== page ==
This pair of brass puduka sandals is modelled on those worn by deities and sadhus and other types of holy men in India. They might have been commissioned to be presented to an image of a deity as a gift. The gift of a pair of padukas to a deity would be to honour the feet of the deity implying that one is placing even the god or goddess’ feet above oneself (Aitken, 2004, p. 62).
Alternatively, the paduka sandals might have been placed on an altar and worked in their own right as Vishnupada, that is, as a representation of Vishnu’s feet and thus as Vishnu himself.
Each of the sandals has been cast as a single piece. Each is raised with platform bottoms, has crenulated sides, and a high, finial-like toe-knob.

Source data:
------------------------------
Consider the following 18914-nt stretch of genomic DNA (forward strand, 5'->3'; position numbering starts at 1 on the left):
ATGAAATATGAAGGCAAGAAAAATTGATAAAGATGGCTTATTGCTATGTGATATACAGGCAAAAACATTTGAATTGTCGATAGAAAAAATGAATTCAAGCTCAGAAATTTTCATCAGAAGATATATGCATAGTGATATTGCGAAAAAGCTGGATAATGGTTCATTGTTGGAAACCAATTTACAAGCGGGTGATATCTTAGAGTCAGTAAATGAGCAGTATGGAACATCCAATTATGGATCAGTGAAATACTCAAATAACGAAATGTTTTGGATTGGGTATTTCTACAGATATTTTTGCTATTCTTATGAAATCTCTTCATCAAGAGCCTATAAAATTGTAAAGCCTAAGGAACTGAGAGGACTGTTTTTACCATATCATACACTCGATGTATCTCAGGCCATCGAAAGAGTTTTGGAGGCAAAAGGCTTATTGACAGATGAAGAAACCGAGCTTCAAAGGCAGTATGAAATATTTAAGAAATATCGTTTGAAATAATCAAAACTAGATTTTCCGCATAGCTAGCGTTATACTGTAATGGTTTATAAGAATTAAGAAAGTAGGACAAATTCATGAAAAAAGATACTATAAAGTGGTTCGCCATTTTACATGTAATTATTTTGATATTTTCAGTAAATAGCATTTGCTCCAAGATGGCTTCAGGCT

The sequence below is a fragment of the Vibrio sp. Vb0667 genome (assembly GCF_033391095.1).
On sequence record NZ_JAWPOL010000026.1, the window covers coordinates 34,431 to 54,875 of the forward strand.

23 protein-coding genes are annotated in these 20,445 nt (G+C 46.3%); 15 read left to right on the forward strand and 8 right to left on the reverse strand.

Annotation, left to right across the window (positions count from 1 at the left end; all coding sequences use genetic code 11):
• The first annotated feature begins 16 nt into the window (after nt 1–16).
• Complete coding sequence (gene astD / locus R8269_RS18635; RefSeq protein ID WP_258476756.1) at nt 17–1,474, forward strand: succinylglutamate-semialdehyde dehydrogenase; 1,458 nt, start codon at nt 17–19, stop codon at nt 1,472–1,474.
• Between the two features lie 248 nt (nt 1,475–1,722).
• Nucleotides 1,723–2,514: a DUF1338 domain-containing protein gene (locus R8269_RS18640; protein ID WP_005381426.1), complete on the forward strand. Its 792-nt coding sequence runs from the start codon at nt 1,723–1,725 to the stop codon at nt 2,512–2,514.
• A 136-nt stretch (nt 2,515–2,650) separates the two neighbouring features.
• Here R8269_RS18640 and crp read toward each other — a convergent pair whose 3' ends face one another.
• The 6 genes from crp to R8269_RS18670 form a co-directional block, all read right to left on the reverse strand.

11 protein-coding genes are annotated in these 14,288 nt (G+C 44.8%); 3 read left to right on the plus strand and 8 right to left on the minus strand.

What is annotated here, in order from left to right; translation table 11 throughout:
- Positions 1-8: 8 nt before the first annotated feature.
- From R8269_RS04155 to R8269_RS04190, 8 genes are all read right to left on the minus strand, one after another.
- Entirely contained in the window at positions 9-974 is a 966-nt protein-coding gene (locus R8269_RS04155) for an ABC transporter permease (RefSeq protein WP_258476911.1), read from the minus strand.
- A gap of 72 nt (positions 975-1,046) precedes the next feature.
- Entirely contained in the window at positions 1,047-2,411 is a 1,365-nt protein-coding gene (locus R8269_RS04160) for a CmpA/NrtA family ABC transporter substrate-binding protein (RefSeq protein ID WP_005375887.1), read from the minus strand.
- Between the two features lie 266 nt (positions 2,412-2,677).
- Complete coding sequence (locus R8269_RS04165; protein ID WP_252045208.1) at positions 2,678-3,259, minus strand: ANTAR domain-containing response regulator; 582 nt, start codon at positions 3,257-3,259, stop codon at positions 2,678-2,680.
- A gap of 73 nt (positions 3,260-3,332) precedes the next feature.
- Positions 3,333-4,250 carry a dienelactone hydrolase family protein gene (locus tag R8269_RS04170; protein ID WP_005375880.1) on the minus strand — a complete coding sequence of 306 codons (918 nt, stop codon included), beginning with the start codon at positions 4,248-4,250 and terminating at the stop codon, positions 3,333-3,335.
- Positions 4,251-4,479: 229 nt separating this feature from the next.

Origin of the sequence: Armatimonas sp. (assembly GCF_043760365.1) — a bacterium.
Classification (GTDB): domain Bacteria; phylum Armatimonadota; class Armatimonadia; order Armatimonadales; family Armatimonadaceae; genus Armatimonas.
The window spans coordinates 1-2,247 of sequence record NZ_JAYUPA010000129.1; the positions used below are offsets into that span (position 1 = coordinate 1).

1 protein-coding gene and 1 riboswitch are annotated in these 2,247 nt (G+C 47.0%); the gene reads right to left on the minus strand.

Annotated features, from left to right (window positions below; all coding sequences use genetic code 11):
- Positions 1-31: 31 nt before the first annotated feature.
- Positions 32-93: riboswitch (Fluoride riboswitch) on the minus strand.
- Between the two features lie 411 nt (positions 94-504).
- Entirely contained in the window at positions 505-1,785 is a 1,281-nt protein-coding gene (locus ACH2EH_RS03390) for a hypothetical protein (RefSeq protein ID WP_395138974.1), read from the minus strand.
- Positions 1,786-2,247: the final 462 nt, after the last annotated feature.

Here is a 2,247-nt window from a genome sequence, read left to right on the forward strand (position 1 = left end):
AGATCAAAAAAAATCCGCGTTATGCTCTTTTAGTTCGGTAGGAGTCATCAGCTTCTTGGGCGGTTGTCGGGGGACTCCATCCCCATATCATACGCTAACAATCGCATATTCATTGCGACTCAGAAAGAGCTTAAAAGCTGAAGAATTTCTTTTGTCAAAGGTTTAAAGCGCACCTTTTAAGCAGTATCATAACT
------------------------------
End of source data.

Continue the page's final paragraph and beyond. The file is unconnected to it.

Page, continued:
The pair have a splendid patina and obvious age. The contours have been softened from puja-related handling. There are no losses and no repairs.
(The last image shows Vishnupada carved in stone at the Srirangam Temple, Trichinopoly, Tamil Nadu, South India. Photographed in early 2016).
Aitken, M.E., When Gold Blossoms: Indian Jewelry from the Susan L. Beningson Collection, Asia Society & Philip Wilson Publishers, 2004.
Jain-Neubauer, J., Feet & Footwear in Indian Culture, Bata Shoe Museum/Mapin, 2000.